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    I've had floaters ever since I can remember and long, long before I got ME. I've had routine eye checks and eye health is fine.

    I have always been sensitive to bright lights and certain lighting triggered migraines since about 20 years before ME onset.

    About a decade ago my migraines changed and at the same time I started to experience this visual snow. Originally it was just on very bright days, but it can also happen on dull days. Wearing sunglasses helps but it can still be noticeable. Sometimes it's extremely distracting, at others barely there. I don't have it all the time. As this was new onset & because of the migraines I saw a neurologist. I was advised this was "migraine activity" in the brain even though it happened independently of any other typical migraine symptoms.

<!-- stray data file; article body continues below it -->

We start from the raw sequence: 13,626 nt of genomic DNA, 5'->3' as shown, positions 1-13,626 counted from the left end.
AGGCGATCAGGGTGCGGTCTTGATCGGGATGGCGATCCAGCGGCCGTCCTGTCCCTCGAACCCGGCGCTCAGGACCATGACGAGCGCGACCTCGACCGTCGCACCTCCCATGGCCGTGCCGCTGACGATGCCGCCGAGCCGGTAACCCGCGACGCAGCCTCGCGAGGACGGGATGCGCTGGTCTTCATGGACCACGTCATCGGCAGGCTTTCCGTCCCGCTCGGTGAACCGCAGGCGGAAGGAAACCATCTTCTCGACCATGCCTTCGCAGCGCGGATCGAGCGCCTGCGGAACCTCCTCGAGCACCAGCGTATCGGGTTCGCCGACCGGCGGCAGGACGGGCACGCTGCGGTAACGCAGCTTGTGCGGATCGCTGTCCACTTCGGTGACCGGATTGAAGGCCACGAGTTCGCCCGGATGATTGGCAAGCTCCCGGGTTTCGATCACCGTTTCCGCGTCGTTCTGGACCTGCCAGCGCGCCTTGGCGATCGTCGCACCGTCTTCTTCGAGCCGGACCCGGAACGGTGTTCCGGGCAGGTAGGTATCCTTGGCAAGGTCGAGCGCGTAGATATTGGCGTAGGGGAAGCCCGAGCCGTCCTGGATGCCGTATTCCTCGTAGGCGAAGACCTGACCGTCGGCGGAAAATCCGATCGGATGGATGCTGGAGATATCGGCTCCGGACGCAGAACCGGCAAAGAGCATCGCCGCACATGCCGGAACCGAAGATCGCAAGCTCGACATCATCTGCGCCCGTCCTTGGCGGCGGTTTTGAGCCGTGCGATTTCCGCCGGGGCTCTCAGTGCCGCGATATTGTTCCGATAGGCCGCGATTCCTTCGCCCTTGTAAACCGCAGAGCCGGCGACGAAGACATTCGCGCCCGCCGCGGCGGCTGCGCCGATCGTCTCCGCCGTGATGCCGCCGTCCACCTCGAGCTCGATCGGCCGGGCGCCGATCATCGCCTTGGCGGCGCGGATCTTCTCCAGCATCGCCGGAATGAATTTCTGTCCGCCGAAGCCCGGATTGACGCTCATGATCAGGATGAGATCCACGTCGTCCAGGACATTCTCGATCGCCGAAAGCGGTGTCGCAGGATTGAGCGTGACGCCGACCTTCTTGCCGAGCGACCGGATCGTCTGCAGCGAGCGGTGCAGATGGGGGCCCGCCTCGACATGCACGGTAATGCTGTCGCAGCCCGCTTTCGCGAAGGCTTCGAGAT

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  4. James Morris-Lent

    James Morris-Lent Senior Member (Voting Rights)

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    Visual snow was a symptom that popped up for me when I wasn't feeling quite right for a period of about 6 months before I was sick in earnest. It's not an issue for me now, though.
     
  5. Forbin

    Forbin Senior Member (Voting Rights)

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    I have occasionally experienced the afterimage thing. It has seemed connected to the tail end of a viral infection, or otherwise being more run down than usual. It might have something to do with sleep deprivation.